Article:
You & Your Dog – 10 things to help keep your dog safe and comfortable on the 4th of July

If there was one holiday dogs could vote to get rid of, I’m certain it would be the 4th of July. It’s such a celebratory day for us, but causes undue stress for so many of our furry friends.

Did you know that more pets go missing this day than any other?

While we may love the sight and sounds of fireworks, the vast majority of dogs and cats do not.

Here are 10 things you can do to help your furry friend make it through the night:

Here are 10 things you can do to help your furry friend make it through the night:

1.     Leave your dog at home

Don’t take your dog to the big fireworks show in town. With the big crowds and loud noises, each of which occur in the dark, your dog will be much happier at home.

2.     Tag your dog

Be sure to have your dog’s collar on and I.D. tags attached, even if you don’t plan to leave the house. This makes the dog’s return easier should the unexpected happen and he gets out and away from you.

3.     Prepare your home

Close all the windows at home to help block the sound, and if the burst from the fireworks can be seen from your home, pull the drapes. If you have a basement room, that’s an even better option to help block the sights and sounds.

4.     Make it Fun

Play fun games with your dog during the fireworks to help distract him from the noise.

5.     Play classical music

Studies have shown that this can help reduce stress in our pets. Special recordings such as “Through a Dog’s Ear” are available.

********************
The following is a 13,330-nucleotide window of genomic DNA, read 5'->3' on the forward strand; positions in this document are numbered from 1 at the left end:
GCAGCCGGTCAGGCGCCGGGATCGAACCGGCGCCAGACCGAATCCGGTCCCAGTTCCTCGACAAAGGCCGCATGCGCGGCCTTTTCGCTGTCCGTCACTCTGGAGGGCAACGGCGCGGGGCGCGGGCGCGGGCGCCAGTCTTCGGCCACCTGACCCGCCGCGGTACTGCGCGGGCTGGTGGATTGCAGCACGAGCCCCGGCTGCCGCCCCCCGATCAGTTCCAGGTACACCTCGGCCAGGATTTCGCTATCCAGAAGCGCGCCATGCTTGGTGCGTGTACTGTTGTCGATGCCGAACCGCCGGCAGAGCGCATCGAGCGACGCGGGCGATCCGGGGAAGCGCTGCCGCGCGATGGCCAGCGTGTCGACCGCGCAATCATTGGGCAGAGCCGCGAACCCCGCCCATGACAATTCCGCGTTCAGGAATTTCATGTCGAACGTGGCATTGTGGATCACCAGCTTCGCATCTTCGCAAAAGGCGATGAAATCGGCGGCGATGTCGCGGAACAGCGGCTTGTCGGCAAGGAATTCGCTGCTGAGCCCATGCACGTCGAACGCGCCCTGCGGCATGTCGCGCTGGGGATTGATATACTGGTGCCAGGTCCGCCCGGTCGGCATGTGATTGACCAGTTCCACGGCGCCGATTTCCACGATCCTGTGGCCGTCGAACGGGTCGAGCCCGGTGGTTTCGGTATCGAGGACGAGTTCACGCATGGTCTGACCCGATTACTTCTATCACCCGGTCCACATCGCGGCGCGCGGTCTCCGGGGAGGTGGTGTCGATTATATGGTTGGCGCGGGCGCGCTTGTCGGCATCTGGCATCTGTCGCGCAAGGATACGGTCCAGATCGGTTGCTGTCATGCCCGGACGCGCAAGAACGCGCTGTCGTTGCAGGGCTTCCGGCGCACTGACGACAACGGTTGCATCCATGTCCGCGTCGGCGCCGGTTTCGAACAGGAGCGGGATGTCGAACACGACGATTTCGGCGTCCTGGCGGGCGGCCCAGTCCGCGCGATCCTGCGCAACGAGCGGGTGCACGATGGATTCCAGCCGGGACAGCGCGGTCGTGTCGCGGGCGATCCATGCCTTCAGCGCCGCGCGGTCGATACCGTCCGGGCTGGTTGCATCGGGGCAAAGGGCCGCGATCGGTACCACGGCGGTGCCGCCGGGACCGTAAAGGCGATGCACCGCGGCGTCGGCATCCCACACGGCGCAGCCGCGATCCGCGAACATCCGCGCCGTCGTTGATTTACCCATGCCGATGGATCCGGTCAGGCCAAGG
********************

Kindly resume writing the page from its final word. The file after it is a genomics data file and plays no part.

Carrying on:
6.     Embrace white noise

White noise and pink noise can also be very helpful in disguising the sound. We use white noise for one of our dogs who has a hard time dealing with thunder.

7.     Use an anxiety wrap

An anxiety wrap such as a Thundershirt or even a small tight T-shirt may help reduce the stress our dogs feel (similar to swaddling a baby).

8.     Take a trip

If fireworks are prevalent in your neighborhood, consider taking a short trip to another area with your dog or drive away from home to avoid the sounds.

9.     Comfort your dog

Know that it’s OK to comfort and console a frightened dog. There’s still some old school thinking that says we are reinforcing that fear–this is just not so. Fear is not a behavior – it is an emotional response to a perceived threat. 

10.  Consult your vet

If you already know that your dog is frightened by loud noises, consult your veterinarian or have your vet consult with a veterinary behaviorist about possible pharmaceuticals or natural remedies that have proven to lessen stress.

The 4th of July is a grand time to celebrate the birth of our great nation. Keeping the comfort and safety of our pets in mind is also high on my list. I also like to consider the comfort of our veterans who may be suffering from PTSD. Please be courteous of those with PTSD and your dog and withhold shooting off fireworks.  Contact us with questions!

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Happy 4th of July from all of us at Cold Nose College!

Brad Waggoner is a Certified Professional Dog Trainer, a KPA Certified Training Partner (CTP), a dogtec Certified Dog Walker, a Certified Fear-Free Professional, Faculty for the Victoria Stilwell Academy of Dog Training and Behavior and Partner of Cold Nose College in Murphy, North Carolina.


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